[Sponsored Report] Ambassador: unlimited promise in bilateral relations

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[Sponsored Report] Ambassador: unlimited promise in bilateral relations


Mongolian Ambassador to Seoul H.E. Gerel Dorjpalam

To celebrate the 20th anniversary of diplomatic relations between Mongolia and Korea, Mongolian Ambassador to Seoul H.E. Gerel Dorjpalam spoke recently about bilateral relations and cooperation between the two countries.

Q. At the moment, what is the most vital issue in bilateral relations between Mongolia and Korea and what are some of the achievements we’ve seen on the cooperation front?

A. Exactly 20 years have passed since the establishment of diplomatic relations between Mongolia and Korea. The early 1990s marked the start of a new era for Mongolia when it chose to implement a free market economy and democratic system, and Korea was one of the first countries to establish diplomatic relations with Mongolia as a result of its new foreign policy. Our countries have a history of bilateral relations dating back hundreds of years. We don’t have any political issues or unresolved misunderstandings. Many new issues will of course arise in the future, and those issues should be taken into account immediately.

What is the most promising sector for bilateral cooperation?

I think our relations can be divided into three stages. The first stage covers the historical period before 1990 when cooperation was limited to some cultural, scientific and sports exchange only. Since 1990, Mongolia initiated the establishment of a diplomatic relationship, creating enhanced bilateral cooperation. I expect that the third stage will start this year as we accelerate and intensify the development of our existing cooperation and relationship. Next year, we are going to establish mid-term cooperation goals and sign a policy paper that outlines a strategy to further our bilateral relationship. There is huge potential to expand cooperation in many sectors. Korea has huge investment potential due to its highly developed economy and technologically advanced industrial base. On the other hand, our country’s economy is based on agriculture and natural resources. We therefore see an opportunity to build up mutually beneficial cooperation.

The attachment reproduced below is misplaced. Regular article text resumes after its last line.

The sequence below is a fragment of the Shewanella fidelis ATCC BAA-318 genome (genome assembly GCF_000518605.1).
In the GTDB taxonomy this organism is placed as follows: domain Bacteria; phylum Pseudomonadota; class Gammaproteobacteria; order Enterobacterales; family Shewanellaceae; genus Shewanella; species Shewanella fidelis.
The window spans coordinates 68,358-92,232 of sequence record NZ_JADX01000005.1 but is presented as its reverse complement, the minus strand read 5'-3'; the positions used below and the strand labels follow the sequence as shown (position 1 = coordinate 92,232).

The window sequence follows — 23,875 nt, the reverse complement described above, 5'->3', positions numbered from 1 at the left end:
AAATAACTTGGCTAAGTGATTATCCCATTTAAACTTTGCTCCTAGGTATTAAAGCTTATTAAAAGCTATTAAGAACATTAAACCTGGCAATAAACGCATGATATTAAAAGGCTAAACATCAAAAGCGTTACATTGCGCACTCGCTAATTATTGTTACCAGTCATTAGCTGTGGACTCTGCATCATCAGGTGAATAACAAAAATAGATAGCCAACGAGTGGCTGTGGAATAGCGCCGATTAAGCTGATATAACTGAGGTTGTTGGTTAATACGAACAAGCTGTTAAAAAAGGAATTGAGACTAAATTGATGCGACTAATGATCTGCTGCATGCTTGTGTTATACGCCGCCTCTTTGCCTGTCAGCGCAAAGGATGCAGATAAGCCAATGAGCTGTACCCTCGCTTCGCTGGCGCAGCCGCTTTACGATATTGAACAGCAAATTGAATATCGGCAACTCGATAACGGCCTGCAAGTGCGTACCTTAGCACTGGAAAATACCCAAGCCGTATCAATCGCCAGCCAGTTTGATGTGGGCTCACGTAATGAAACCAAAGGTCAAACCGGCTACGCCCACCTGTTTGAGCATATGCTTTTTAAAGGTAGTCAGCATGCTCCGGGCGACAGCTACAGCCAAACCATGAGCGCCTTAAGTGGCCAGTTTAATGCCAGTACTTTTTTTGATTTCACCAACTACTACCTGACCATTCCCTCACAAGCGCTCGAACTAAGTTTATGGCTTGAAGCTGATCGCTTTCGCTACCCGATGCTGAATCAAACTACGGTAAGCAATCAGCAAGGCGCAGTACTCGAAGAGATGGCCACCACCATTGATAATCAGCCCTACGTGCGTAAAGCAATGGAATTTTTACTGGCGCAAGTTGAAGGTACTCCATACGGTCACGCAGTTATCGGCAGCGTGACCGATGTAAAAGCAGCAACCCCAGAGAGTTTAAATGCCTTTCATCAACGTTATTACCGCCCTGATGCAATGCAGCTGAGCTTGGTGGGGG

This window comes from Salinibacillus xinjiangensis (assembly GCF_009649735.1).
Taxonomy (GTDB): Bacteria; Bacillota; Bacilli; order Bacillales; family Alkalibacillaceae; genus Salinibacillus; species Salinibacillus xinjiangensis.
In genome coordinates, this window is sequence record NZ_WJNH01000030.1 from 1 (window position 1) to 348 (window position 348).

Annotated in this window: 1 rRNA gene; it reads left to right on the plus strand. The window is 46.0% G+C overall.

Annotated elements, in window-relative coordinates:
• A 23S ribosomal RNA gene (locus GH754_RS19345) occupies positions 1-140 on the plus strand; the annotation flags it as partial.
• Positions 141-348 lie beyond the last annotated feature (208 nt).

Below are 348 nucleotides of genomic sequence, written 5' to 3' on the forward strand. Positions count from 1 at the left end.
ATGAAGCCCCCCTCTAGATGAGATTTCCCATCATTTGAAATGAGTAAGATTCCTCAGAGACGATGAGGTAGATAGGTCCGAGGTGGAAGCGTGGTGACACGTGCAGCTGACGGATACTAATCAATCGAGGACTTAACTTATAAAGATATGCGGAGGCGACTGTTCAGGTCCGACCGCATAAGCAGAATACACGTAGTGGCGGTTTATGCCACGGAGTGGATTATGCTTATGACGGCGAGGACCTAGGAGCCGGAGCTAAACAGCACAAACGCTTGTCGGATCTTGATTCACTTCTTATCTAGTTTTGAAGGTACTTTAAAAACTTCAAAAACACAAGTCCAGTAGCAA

Can you talk about Mongolia’s foreign policy strategy in general?


Mongolia adheres to a special concept called “the third neighbor.” As a small country neighboring two giant nations, it is of course very important to have a good relationship with Russia and China. However, we also need to have some other pillars from “third neighbors” such as Korea and the United States. Korea is absolutely one of our biggest third neighbors.

The Oyu Tolgoi Investment Agreement, which was signed last year, is expected to pave the way for an increase in foreign investment activity in Mongolia. Is there any possibility that Korea and Mongolia can enhance bilateral cooperation in this area?

The signing of the Oyu Tolgoi Investment Agreement was a very historical event. During the last few years, the government of Korea has intensely expressed its interest in investing in the Mongolian mining and power generation sectors and cementing related partnerships. The state-run Korea Resources Corporation Consortium has also been proposing the idea of participating in our Tavan Tolgoi project.

Having acquired the best technologies for infrastructure development in the areas of civil engineering, railway transportation, industrial power generation and steel processing, among others, Korea has become one of the world’s leading investors. My intent is to fully capitalize on this opportunity while the country is offering a very attractive proposal for cooperation.

The complex proposal initiated by Korea covers not only the exploration of our natural resources, but also the development of infrastructure and the construction of processing factories.

Additionally, it includes bringing in new technological know-how and building satellite cities, which sets the country’s proposal apart from others.

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